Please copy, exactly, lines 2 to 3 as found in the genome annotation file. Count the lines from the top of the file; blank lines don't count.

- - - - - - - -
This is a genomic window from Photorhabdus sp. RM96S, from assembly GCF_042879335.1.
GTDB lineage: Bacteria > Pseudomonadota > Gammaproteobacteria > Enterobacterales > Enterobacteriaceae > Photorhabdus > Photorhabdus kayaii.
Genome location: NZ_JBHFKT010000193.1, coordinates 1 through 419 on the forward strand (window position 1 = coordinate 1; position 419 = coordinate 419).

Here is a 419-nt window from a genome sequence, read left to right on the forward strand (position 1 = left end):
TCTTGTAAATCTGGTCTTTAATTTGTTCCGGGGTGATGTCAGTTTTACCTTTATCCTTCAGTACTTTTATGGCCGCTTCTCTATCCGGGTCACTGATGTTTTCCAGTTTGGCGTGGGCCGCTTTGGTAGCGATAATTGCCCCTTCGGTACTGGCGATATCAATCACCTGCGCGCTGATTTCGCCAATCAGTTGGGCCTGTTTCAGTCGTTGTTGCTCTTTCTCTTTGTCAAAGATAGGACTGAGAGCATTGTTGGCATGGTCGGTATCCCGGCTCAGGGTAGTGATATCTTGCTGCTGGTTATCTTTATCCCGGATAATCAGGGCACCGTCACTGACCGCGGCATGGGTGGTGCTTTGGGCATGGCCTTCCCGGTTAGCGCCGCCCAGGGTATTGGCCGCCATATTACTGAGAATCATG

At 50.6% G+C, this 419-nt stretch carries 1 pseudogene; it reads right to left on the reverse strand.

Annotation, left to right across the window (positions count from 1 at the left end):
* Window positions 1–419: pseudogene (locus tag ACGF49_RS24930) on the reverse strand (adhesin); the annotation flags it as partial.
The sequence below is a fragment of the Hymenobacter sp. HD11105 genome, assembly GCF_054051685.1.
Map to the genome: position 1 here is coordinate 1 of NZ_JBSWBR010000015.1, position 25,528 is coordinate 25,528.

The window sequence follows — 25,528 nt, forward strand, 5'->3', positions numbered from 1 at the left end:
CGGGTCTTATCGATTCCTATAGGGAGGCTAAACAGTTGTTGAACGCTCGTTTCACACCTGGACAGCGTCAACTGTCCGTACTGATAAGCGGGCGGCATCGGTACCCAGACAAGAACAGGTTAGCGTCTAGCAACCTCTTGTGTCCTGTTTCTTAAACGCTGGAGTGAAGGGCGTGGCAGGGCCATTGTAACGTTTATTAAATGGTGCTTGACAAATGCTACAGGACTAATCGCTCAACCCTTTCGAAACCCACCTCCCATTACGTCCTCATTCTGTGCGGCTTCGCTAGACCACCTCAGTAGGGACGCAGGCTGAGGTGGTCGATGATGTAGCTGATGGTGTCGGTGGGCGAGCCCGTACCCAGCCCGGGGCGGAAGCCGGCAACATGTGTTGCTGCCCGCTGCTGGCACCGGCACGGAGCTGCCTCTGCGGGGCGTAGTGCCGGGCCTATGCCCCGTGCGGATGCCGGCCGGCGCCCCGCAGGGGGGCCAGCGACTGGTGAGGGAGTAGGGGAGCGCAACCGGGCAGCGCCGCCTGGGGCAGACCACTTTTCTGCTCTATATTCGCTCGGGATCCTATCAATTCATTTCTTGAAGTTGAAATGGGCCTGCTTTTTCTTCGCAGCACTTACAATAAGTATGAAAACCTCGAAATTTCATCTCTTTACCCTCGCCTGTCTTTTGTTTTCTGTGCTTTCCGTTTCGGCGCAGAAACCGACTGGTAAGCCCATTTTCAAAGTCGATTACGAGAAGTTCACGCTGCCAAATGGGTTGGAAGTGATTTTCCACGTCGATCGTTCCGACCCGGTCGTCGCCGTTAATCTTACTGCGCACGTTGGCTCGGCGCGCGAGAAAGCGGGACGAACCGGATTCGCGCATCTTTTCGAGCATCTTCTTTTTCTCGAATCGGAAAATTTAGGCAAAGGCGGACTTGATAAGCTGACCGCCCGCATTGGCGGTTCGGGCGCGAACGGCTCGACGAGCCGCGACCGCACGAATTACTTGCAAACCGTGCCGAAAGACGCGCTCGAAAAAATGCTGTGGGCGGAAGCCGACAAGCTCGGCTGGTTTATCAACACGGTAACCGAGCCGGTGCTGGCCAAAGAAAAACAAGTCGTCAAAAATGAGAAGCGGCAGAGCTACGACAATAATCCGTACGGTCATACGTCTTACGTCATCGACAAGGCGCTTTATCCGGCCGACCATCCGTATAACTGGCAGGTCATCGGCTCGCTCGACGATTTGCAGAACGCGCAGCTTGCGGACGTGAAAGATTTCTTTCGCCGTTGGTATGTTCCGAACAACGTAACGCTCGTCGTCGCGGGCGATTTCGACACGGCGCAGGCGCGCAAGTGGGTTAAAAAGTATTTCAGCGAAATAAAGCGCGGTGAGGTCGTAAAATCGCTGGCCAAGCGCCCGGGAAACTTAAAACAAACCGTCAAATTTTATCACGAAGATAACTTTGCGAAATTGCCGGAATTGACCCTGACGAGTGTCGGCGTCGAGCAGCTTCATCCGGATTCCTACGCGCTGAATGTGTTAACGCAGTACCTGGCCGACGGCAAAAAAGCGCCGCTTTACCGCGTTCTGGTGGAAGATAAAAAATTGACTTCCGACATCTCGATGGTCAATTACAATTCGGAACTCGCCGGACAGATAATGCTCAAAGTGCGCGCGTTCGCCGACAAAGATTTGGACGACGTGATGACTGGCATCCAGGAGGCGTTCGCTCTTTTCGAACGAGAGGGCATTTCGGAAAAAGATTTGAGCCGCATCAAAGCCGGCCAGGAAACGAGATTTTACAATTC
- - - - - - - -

GTDB lineage: Bacteria > Pseudomonadota > Gammaproteobacteria > Enterobacterales > Enterobacteriaceae > Photorhabdus > Photorhabdus kayaii.
Genome location: NZ_JBHFKT010000193.1, coordinates 1 through 419 on the forward strand (window position 1 = coordinate 1; position 419 = coordinate 419).